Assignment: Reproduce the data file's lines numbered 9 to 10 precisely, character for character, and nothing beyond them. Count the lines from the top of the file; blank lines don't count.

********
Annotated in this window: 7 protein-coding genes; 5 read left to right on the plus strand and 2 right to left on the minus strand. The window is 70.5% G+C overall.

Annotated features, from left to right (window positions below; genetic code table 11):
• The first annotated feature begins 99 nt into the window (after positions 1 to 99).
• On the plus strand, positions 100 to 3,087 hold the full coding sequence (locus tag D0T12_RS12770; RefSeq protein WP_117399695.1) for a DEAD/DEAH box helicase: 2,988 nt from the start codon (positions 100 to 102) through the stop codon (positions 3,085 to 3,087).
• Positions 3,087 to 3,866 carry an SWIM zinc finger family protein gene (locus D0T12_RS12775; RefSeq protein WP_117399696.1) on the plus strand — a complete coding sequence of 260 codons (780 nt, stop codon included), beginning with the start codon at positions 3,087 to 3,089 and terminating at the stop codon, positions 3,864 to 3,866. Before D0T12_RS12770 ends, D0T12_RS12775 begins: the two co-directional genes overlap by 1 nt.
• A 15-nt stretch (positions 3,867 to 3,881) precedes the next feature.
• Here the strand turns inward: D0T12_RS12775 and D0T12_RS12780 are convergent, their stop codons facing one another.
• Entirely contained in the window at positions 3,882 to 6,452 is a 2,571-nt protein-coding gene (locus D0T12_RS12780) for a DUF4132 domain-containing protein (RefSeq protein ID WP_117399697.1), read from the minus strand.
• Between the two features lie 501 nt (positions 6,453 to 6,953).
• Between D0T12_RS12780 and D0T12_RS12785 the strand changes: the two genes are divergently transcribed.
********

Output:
• Between the two features lie 501 nt (positions 6,453 to 6,953).
• Between D0T12_RS12780 and D0T12_RS12785 the strand changes: the two genes are divergently transcribed.